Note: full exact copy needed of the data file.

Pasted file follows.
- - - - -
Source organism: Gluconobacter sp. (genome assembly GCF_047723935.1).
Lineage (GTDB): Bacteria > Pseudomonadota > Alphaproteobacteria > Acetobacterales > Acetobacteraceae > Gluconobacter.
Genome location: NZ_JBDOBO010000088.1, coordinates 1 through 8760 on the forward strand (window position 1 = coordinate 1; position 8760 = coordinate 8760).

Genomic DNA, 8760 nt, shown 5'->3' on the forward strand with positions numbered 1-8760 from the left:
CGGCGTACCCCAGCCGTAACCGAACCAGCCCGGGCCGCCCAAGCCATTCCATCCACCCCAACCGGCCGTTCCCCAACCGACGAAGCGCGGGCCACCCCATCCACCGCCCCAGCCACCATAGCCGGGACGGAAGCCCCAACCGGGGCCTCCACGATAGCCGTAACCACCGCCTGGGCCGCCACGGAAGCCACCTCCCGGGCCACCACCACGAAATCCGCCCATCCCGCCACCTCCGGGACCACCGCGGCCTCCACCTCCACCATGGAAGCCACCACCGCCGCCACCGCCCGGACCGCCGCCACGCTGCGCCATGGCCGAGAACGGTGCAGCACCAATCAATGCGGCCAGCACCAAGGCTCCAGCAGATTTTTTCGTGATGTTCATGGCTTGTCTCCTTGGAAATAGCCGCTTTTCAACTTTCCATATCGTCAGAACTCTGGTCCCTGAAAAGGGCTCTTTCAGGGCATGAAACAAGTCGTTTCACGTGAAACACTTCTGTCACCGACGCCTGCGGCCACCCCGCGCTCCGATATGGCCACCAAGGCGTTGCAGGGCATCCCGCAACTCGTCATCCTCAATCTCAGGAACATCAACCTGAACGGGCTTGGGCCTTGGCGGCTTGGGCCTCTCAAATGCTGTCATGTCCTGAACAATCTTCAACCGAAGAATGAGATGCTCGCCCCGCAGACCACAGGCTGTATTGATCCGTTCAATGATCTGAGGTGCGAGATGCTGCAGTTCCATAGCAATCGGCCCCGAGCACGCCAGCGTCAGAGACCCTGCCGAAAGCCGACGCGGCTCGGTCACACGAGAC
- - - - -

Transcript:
Source organism: Gluconobacter sp. (genome assembly GCF_047723935.1).
Lineage (GTDB): Bacteria > Pseudomonadota > Alphaproteobacteria > Acetobacterales > Acetobacteraceae > Gluconobacter.
Genome location: NZ_JBDOBO010000088.1, coordinates 1 through 8760 on the forward strand (window position 1 = coordinate 1; position 8760 = coordinate 8760).

Genomic DNA, 8760 nt, shown 5'->3' on the forward strand with positions numbered 1-8760 from the left:
CGGCGTACCCCAGCCGTAACCGAACCAGCCCGGGCCGCCCAAGCCATTCCATCCACCCCAACCGGCCGTTCCCCAACCGACGAAGCGCGGGCCACCCCATCCACCGCCCCAGCCACCATAGCCGGGACGGAAGCCCCAACCGGGGCCTCCACGATAGCCGTAACCACCGCCTGGGCCGCCACGGAAGCCACCTCCCGGGCCACCACCACGAAATCCGCCCATCCCGCCACCTCCGGGACCACCGCGGCCTCCACCTCCACCATGGAAGCCACCACCGCCGCCACCGCCCGGACCGCCGCCACGCTGCGCCATGGCCGAGAACGGTGCAGCACCAATCAATGCGGCCAGCACCAAGGCTCCAGCAGATTTTTTCGTGATGTTCATGGCTTGTCTCCTTGGAAATAGCCGCTTTTCAACTTTCCATATCGTCAGAACTCTGGTCCCTGAAAAGGGCTCTTTCAGGGCATGAAACAAGTCGTTTCACGTGAAACACTTCTGTCACCGACGCCTGCGGCCACCCCGCGCTCCGATATGGCCACCAAGGCGTTGCAGGGCATCCCGCAACTCGTCATCCTCAATCTCAGGAACATCAACCTGAACGGGCTTGGGCCTTGGCGGCTTGGGCCTCTCAAATGCTGTCATGTCCTGAACAATCTTCAACCGAAGAATGAGATGCTCGCCCCGCAGACCACAGGCTGTATTGATCCGTTCAATGATCTGAGGTGCGAGATGCTGCAGTTCCATAGCAATCGGCCCCGAGCACGCCAGCGTCAGAGACCCTGCCGAAAGCCGACGCGGCTCGGTCACACGAGAC